No--What A Liberating Word

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Used to, when it came to work, I was the biggest pushover. You didn't have to ask me to work overtime, if you hinted at it, I did it. Weekends? Check! Working through lunch breaks? Check! No lunch breaks? Check! Special projects? Check! Having to skip out on family stuff because of work? Check!

I was ALL ABOUT IT. Because of this, it generally made me a pretty favored employee. It made me feel so important! You know, having to pass up on everything because I had to work. Sorry! Can't make it to Granny's funeral! Did I ask off?! NO! I don't even want to THINK about troubling the higher powers that be. THEY CANNOT BE BOTHERED WITH SUCH TRIVIAL MATTERS.

Now, I can't blame ALL of this on my own self importance. This is how we were raised. Work, was a viable emotion option. Do you love someone?! You work! Are you angry?! Work! Are you depressed?! WORK IT OFF! Work was the way we communicated. We knew how to work! We have been, and always will be, work horses. We plow through our work until we GET IT DONE. We do not stop until we GET IT DONE. There is no task to big or to small. WE WILL CONQUER.

Needless to say, employment has never been a problem for any of us. Our Dad always said "If you can't get a job, go work for someone for free. They will see how hard you can and will work and will hire you." I remember thinking how silly that was. I mean, WHO DOESN'T WORK HARD?! As I got older, I found out--alot of people. Hence internships, projects and even other jobs have always grown us a crop of other job offers. We are a family who works hard and prides ourself in our reputation.

Of course, as my father has gotten older, he has tried to temper our young zealousy with a few sage words regarding priorities and the brevitity of life. These speeches were normally met with a nod of comprehension and not much more. After all, half the time when we heard these talks, we were busily working WHILE he told us this. Hands--always in motion. Eyes--searching for a new task. Mouth--yelling out orders. Foot--tapping impatiently for the next job.

The offspring of my father is always loved by employers. Normally, we end up taking the responsibility of a couple of people. This gives us much leveraging power when negotiating with our employers. But this also makes us a tiny bit hated by our co-workers. Normally we show them up to a certain degree. After all the majority of being a "shining star" is hard work, very little of it intelligence. (I am not negating my siblings intelligence, they are all very, very smart. I am simply saying that hard work gets you--far.)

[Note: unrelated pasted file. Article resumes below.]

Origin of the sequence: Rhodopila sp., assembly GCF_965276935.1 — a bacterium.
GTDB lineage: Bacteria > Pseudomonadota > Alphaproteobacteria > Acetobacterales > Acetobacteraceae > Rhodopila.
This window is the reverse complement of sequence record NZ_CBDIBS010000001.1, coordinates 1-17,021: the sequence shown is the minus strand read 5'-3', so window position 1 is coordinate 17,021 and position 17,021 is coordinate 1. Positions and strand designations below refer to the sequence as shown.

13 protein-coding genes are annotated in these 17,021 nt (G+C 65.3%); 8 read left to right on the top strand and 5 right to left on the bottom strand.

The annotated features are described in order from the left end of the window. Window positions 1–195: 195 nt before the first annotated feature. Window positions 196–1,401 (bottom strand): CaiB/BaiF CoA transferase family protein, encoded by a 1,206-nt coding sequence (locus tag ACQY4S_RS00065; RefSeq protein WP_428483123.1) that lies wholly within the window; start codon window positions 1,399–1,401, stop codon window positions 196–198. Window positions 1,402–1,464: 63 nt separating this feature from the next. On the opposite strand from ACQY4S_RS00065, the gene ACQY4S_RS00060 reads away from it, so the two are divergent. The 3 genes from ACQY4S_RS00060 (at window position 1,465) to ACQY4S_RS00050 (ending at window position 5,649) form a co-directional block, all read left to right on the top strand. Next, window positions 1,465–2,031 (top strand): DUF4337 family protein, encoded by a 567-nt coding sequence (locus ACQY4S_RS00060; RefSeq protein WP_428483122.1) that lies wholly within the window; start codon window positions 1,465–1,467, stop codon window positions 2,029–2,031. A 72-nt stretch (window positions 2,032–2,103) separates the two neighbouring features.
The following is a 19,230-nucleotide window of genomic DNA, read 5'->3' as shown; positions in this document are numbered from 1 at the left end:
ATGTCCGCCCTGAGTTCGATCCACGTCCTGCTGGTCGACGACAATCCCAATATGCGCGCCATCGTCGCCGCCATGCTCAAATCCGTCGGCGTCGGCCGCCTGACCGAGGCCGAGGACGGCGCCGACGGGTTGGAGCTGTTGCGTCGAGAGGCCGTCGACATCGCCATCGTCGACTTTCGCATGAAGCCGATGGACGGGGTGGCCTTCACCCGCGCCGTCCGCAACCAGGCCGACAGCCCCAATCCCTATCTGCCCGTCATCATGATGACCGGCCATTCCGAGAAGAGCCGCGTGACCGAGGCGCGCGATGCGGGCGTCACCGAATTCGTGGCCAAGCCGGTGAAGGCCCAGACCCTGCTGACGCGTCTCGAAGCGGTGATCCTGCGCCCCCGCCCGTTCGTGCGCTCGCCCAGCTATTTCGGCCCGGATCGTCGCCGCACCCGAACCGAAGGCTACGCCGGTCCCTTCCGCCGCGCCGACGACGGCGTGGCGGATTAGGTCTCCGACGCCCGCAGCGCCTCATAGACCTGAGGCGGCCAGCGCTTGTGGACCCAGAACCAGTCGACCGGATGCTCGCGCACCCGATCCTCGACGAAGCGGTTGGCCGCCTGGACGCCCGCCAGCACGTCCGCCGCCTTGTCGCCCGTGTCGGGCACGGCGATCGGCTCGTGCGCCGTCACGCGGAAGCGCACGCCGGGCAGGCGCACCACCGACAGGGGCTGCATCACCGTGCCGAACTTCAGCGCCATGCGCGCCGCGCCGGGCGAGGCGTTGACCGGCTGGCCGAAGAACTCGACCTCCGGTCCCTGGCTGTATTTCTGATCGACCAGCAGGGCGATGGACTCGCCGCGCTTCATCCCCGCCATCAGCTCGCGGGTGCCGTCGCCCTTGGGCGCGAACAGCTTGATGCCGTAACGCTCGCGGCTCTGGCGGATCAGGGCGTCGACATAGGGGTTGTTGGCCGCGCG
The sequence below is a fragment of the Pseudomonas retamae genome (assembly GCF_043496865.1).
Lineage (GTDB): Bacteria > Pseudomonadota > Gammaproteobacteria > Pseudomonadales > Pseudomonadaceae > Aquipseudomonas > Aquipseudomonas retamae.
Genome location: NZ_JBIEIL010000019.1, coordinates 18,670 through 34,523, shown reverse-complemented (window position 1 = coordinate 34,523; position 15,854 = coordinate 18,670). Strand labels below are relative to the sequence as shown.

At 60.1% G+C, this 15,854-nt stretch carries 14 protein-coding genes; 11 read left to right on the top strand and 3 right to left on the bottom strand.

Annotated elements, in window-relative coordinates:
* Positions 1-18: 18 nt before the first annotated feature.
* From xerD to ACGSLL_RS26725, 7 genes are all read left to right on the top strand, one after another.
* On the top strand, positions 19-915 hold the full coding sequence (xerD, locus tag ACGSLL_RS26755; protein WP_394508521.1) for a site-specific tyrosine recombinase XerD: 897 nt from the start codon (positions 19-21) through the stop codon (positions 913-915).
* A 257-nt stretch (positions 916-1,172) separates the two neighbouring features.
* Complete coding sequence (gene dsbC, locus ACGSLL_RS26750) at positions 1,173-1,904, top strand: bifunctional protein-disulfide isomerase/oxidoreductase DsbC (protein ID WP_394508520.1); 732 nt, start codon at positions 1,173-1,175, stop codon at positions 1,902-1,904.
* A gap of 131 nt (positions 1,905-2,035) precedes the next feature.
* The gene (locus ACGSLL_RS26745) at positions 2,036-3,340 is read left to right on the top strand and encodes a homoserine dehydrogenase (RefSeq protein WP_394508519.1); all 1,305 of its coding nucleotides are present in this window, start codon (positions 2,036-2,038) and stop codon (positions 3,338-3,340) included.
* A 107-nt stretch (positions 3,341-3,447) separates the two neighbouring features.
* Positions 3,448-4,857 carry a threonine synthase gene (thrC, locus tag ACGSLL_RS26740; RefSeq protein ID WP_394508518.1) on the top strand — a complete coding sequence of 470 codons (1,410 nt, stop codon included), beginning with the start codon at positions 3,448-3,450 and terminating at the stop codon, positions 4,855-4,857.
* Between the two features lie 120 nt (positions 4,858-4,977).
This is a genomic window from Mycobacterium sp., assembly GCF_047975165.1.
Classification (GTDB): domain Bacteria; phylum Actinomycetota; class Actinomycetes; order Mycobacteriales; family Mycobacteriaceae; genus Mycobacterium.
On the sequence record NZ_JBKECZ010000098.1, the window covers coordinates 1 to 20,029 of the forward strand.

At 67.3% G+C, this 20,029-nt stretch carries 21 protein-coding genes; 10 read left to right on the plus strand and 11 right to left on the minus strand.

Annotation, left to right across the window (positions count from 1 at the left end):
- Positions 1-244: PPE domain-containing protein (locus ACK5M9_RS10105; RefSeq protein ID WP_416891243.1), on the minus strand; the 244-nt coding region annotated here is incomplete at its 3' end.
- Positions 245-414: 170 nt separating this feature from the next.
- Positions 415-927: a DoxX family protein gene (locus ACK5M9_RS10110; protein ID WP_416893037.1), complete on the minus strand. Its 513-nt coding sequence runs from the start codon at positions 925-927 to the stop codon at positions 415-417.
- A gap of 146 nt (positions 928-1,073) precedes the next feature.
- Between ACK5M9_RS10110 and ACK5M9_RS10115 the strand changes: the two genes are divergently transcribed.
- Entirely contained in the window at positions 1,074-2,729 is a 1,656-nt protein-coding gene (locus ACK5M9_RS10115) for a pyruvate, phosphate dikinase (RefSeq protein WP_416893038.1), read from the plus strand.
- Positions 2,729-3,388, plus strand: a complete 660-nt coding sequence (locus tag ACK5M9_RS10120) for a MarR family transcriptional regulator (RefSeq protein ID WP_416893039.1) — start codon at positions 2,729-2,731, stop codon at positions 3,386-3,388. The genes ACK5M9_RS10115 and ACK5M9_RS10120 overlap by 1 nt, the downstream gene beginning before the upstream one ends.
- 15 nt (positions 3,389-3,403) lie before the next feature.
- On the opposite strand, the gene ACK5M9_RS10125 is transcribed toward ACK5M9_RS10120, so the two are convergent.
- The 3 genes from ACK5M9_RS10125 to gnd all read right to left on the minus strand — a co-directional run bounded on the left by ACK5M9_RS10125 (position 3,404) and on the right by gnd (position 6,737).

I think, I have sufficiently communicated the ingrained love of work and loyalty to employers. So when I tell you that I told my employer that no I would not work this weekend. It was monumental! This is the second time I have told my employer no. Now, don't get me wrong, it isn't like I am shouting NO! at them everytime they ask me to do something. This is me saying no when they ask me to do something outside the bounds of my contract that would interfere with me spending time with my family.

Ah! NO! (Like those Capitol One ads.) What's in YOUR wallet?

Here is to a year ahead that is balanced between work and family!

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This odd narrative is my life. I ended up in Pittsburgh, of all places--from the beach. I have no hobbies, other than cooking excessively and eating microwave popcorn. I enjoy shopping, the Food network, hiding the remote so the Food network cannot be turned off, find ethnic food stores and restaurants and reading voraciously. My life is decidedly pedestrian.

I worked in the car business where I was required to be ruthless and soul-less wench, which is when I started this project. Since then, I've kept it up because secretly, I've always wanted to join the military. Every male in my mother's family has joined and I quietly entertain thoughts of joining. I haven't yet and don't know if I ever will, but sending the troops cookies keeps me sane. it makes me think I still have a shred of human kindness left in my withering soul. it's a small way for me to salute the men and women who are brave enough to fight for freedom. And makes me feel like I'm contributing toward troop morale--even if I'm not. So if you want to help, send me addresses of troops you know stationed overseas. you may also contribute toward the cost of chocolate chips, but don't feel obligated, that link is here only by request.

the past


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